Immigrants need legal services to navigate through the complex immigration system. Too often, immigrants are faced with incorrect and misleading information and "notarios" and other self-styled "experts" who charge exorbitant fees for services they cannot legally or competently provide. Basic legal information and orientation is needed across the City, not only for individuals actively seeking help, but for the broader community as well. Lack of appropriate legal services may have dangerous consequences because to apply for a status one does not actually qualify for can easily end in deportation proceedings. Further, newcomers need to know about complex and constantly changing regulations and their possible consequences, such as the special registration, treatment of immigrants with deportation orders, three- and ten-year bars to admission, mandatory detention for past minor criminal offenses, public charge, green card renewal and other rules and regulations. The urgency of immigrant worker legal services has become particularly acute in recent years, as the need for services have increased due to federal restrictions on providing legal services to immigrants. From 1996 welfare reform onward, federal authorities have explicitly barred undocumented immigrants from accessing federally subsidized legal services.
Services in this area must be improved and increased. Not-for-profit legal services providers funded by the Immigrant Services Initiative have been able to assist thousands of immigrants throughout the City by providing low-cost and reliable legal assistance for newcomer communities.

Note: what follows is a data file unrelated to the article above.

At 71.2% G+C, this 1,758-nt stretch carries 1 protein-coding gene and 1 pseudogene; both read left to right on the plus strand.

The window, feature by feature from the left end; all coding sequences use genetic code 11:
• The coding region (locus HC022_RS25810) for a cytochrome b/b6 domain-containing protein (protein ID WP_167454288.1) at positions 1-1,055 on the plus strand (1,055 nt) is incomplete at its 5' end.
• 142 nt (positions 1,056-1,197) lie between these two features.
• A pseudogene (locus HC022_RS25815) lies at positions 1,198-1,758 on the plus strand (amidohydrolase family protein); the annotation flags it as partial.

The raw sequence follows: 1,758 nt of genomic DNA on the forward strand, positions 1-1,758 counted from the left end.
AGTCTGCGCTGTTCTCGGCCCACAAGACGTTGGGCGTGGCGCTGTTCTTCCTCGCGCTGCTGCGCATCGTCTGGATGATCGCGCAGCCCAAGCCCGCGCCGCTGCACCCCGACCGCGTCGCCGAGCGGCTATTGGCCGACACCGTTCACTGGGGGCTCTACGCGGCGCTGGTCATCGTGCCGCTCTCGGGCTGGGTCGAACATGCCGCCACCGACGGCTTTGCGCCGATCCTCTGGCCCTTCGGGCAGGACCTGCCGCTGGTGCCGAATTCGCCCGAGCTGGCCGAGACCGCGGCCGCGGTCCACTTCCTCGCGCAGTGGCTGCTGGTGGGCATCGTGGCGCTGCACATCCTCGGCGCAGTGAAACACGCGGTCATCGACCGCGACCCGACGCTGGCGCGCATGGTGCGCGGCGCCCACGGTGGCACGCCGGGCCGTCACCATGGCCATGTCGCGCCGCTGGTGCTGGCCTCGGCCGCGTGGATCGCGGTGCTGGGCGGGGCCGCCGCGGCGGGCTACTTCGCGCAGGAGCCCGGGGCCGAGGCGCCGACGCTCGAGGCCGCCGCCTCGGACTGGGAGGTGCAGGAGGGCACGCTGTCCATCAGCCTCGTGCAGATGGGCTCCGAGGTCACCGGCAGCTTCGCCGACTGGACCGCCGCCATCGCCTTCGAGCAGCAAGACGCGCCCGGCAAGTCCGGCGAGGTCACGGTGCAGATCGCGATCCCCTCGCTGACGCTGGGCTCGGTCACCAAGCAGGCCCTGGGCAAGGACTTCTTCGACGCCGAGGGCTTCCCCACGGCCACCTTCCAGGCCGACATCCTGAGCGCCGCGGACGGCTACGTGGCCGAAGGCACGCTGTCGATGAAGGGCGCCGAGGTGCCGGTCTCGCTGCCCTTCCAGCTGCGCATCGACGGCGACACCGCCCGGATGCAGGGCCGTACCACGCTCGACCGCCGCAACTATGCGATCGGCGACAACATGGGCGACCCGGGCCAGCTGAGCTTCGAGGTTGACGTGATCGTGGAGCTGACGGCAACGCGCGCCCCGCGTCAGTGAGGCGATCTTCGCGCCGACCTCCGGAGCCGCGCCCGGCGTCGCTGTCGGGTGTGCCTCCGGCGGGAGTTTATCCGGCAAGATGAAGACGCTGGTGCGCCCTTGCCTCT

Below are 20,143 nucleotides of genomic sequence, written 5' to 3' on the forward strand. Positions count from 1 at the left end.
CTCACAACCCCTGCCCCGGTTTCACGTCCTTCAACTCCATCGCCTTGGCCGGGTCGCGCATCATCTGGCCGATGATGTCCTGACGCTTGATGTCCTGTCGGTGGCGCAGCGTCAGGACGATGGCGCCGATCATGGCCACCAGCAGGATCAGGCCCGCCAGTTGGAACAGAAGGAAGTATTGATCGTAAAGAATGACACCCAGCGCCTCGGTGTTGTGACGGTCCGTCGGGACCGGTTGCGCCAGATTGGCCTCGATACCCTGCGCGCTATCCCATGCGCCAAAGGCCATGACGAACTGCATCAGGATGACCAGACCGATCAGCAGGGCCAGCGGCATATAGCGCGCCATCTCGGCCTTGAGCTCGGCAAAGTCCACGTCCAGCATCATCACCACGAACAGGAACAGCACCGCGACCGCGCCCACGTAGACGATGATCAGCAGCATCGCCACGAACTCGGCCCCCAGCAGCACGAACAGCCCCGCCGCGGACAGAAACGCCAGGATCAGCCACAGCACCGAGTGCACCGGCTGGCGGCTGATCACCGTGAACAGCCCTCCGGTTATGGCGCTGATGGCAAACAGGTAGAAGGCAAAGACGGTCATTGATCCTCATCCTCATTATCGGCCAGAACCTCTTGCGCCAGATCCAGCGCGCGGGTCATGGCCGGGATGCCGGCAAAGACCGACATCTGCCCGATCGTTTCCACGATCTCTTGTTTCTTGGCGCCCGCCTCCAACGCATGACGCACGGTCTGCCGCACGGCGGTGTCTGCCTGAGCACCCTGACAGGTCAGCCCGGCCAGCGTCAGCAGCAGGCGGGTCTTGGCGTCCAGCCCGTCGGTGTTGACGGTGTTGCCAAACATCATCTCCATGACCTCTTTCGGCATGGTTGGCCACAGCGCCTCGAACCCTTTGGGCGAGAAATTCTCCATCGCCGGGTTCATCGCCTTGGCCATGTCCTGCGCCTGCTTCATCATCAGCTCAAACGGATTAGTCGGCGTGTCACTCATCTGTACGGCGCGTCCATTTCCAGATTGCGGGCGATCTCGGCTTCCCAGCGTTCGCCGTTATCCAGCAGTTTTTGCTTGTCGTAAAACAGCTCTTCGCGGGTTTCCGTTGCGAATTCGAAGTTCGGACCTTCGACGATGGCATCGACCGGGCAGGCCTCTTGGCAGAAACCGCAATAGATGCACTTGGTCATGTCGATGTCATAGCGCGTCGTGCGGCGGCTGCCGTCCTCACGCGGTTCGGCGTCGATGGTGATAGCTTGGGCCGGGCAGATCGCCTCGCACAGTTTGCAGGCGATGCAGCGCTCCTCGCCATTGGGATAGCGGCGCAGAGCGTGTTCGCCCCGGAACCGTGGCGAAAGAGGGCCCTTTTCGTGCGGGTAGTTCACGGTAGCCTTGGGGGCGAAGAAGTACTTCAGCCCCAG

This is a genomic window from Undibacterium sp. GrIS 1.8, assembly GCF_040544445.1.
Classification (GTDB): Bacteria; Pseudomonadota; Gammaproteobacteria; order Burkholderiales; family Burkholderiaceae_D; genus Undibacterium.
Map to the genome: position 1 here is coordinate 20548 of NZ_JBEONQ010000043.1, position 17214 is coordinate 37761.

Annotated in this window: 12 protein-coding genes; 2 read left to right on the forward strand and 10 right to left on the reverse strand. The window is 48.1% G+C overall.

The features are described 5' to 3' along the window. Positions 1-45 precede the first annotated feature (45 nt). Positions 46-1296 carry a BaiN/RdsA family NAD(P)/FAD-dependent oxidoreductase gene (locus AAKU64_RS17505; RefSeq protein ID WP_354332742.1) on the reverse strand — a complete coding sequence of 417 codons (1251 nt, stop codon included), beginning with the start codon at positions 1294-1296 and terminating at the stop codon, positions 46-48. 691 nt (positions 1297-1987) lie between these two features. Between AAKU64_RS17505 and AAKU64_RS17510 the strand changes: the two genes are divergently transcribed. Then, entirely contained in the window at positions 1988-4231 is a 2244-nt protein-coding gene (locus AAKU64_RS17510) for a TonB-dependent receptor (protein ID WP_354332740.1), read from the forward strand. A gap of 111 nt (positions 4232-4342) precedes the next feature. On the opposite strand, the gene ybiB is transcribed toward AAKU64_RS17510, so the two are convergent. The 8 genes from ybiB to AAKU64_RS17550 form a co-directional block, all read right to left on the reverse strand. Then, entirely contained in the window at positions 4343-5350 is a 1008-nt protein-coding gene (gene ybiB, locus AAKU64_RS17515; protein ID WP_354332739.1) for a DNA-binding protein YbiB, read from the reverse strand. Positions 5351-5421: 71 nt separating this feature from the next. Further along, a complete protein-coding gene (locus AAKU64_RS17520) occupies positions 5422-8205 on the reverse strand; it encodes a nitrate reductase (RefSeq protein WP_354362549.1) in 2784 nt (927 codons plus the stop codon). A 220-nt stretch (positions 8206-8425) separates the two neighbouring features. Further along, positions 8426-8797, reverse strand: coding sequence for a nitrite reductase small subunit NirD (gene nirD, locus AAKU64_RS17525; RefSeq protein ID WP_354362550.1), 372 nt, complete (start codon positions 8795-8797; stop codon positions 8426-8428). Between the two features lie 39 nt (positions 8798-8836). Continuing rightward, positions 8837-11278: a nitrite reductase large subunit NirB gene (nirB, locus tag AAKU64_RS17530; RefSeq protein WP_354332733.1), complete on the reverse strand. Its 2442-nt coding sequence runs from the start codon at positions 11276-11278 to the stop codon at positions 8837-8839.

Immigrant Workers Legal Services Initiative
Under this new component, immigrant workers will have access to legal assistance on work place issues. Immigrant workers are particularly vulnerable to exploitation and discrimination. Many employers of immigrant workers routinely violate overtime, minimum wage, workers’ compensation and anti-discrimination laws, with the knowledge that immigrant workers generally fail to seek justice out of fear of repercussions that would affect their ability to remain in the country.
In this context, immigrant workers need legal services more than ever. Free and low-cost legal services are crucial to enable workers to file wage and hour complaints, report health and safety violations or to access workers' compensation benefits. Moreover, limited-English-proficient immigrants require culturally and linguistically appropriate legal support to aid them in navigating forms and legal processes that are primarily in English. At present, only a handful of agencies in New York City provide worker legal services to the millions of immigrant workers laboring in the city’s economy. Failure to provide legal services to enforce workplace rights for immigrant workers brings down wages and erodes workplace protections for all employees and puts law-abiding employers at a disadvantage relative to competitors who flout the law. Services in this area must be improved and increased.
In closing, I strongly urge the members of the Black, Latino and Asian Caucus to ensure that the Immigrant Opportunities Initiative is fully funded at $5 million in the City’s final budget. Thank you.